Friday, February 19, 2016

Panegyric: March 20, 2006

The introduction and closing to a speech I gave in Dublin, many years ago...

Frantic. The cobbled road was filled with shops and stands and screaming vendors. The vagrant merchants and their camels blew to and fro just like the sand. Countless Jews from every tribe weaved in and out the empty spaces, while temple guards and Roman soldiers eyed with caution every face. And then you saw her.

Her face was white. Her hands were trembling. The tears flowed slowly down her cheeks as she ran from Jew to merchant, guard to soldier, traveler to beggar. “Have you seen him?” she cried, “Have you seen my son?”

Her tears fell faster as each answer was cruelly thrust into her heart. Hopeless. And then the man that walked beside her put his arm around her shoulder, and gently kissed her forehead. He was tall and he was strong; and he held her like a mother, even though she was his wife. He too was trembling.

And then he saw it. Raising his arm, the man then pointed towards the place where their hope still remained intact: the temple.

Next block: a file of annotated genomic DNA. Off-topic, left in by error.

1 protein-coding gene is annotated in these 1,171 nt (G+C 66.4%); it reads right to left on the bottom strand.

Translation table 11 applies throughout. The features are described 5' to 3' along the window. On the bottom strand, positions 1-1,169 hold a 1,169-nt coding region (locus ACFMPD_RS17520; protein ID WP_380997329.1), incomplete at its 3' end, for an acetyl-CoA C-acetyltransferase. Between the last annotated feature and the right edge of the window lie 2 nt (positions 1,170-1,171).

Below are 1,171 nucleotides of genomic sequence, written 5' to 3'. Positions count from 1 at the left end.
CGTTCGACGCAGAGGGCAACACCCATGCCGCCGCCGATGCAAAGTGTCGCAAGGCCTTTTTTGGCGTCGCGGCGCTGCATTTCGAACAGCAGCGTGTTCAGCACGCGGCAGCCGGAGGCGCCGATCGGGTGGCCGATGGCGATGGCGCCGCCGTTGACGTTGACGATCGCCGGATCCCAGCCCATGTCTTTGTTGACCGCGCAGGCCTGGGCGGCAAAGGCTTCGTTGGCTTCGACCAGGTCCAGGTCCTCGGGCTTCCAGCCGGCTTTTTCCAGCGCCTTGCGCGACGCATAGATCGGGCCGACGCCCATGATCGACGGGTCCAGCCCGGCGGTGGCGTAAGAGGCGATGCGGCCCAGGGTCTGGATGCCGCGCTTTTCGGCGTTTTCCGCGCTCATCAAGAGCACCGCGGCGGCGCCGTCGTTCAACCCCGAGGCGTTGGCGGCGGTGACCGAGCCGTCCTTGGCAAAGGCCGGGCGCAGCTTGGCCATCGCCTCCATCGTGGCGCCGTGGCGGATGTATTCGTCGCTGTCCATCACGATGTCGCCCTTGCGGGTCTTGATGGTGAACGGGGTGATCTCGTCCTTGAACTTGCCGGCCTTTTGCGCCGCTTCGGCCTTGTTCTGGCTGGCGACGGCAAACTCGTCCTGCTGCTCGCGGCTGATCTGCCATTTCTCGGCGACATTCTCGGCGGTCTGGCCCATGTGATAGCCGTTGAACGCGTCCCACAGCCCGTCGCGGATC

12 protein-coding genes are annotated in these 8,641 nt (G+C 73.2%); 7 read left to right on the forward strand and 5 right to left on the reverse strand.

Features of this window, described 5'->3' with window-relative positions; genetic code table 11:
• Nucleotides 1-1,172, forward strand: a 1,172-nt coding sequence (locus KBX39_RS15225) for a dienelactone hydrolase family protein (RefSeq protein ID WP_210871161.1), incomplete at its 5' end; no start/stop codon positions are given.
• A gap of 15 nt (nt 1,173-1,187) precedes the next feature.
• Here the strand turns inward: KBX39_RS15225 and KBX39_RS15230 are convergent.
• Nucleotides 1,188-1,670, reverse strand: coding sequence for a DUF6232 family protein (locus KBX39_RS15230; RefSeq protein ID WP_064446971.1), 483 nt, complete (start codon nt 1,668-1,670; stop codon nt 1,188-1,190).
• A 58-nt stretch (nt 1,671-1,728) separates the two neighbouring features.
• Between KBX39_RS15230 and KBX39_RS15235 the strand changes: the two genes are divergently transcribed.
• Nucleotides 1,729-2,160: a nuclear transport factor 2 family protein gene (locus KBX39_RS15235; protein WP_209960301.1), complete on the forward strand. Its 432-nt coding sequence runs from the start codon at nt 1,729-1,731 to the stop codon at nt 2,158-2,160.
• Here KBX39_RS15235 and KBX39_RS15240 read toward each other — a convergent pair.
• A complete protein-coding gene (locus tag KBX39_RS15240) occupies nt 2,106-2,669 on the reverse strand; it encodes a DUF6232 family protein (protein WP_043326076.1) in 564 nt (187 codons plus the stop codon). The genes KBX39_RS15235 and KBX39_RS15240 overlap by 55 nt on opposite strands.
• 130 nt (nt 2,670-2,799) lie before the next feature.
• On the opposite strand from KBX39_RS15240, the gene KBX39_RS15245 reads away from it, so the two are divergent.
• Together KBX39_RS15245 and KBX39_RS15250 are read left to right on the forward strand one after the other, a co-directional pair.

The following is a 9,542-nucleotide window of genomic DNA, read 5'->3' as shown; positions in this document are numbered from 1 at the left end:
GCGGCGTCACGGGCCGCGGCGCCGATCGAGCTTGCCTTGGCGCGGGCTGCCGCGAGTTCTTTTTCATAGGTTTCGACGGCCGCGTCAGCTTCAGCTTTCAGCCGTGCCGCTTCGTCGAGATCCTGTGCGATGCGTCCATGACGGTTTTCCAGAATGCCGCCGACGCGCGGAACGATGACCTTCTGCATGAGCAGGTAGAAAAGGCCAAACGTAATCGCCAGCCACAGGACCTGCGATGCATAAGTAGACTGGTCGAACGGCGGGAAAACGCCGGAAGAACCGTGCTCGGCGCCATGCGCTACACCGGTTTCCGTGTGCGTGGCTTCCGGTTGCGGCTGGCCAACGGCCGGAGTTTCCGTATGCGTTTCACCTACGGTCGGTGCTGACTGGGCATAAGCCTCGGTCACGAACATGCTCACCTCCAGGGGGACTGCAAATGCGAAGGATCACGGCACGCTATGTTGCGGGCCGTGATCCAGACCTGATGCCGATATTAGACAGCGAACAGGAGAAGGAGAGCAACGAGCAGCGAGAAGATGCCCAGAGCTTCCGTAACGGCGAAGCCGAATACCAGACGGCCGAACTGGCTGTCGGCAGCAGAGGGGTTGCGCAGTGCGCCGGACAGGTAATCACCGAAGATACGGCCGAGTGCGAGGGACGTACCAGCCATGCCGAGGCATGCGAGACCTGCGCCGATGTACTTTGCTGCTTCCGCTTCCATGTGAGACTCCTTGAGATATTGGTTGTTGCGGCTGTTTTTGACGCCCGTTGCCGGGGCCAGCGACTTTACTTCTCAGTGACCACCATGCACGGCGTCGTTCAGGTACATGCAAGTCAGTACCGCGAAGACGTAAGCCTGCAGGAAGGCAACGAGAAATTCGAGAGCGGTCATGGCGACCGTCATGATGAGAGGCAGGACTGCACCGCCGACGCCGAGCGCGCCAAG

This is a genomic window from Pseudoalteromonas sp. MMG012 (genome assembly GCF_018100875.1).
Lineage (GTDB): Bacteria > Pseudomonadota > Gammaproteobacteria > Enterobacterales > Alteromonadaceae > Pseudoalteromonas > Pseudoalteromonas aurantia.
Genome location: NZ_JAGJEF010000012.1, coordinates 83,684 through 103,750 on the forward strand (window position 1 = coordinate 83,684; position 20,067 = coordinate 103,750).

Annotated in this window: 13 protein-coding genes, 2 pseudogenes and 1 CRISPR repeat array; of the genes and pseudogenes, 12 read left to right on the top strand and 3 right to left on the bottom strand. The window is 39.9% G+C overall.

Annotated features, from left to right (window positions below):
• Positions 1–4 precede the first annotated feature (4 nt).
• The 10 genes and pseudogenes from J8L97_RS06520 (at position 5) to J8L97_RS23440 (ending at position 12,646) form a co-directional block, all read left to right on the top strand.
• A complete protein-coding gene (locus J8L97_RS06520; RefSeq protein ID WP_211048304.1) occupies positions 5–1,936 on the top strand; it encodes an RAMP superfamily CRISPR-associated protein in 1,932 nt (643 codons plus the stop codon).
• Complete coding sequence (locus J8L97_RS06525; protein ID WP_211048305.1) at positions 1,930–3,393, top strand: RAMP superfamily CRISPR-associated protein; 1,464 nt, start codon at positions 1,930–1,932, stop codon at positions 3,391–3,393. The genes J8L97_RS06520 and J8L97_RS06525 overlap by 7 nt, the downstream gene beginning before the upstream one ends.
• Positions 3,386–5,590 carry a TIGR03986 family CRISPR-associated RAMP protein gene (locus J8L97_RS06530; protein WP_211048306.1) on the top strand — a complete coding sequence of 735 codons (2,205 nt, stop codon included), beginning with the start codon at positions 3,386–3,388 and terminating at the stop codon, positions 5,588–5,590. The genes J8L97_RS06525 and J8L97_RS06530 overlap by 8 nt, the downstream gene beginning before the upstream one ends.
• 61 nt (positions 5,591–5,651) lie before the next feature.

And they ran. Every alcove, every pillar, round every gate and portico – over the blue-white marble they looked for him, but to no avail. And as her heart began to tear to pieces, she fell into her husband’s arms, and wept bitterly. But her husband wasn’t weeping, he was listening. And then, hiding in the silence, whispered the young voice he knew so well. It gently brushed across the limestone, then it hummed and echoed through the air, omnipresent.

He softly tapped her on the shoulder, his eyes captured by the sound. And the mother who was weeping stopped and turned and looked at Joseph; and with a happy quiver in her voice, she slowly said His Name,



It wasn’t anything normal that caught Joseph’s eye. It wasn’t the whitewashed clay walls that ran around his small house; nor the papyrus shoots lashed together on the roof. It wasn’t the shifting palms that swayed gently in the Egyptian breeze; nor the camels and their riders that swayed with them. It wasn’t his young son playing with his carpentry tools on the dirt floor; nor was it his beautiful wife knitting a woolen shawl in the room beside him. It was the strange man who walked into the carpentry shop: the man who, it seemed, only Joseph could see.

Joseph rested his tools on the unfinished table and stared deep into the strange man’s eyes. The man began to speak: a familiar tone, but one Joseph hadn’t heard in a long time. When the man finished, Joseph turned to look at his son and his wife, and when he turned his head back toward the stranger, the stranger was gone.

Both his wife and the boy sensed something different in Joseph’s gaze. They stood up and walked over to Joseph. Joseph held them in his arms, and then he spoke,

“Jesus, Mary,” he said, “we’re going home.”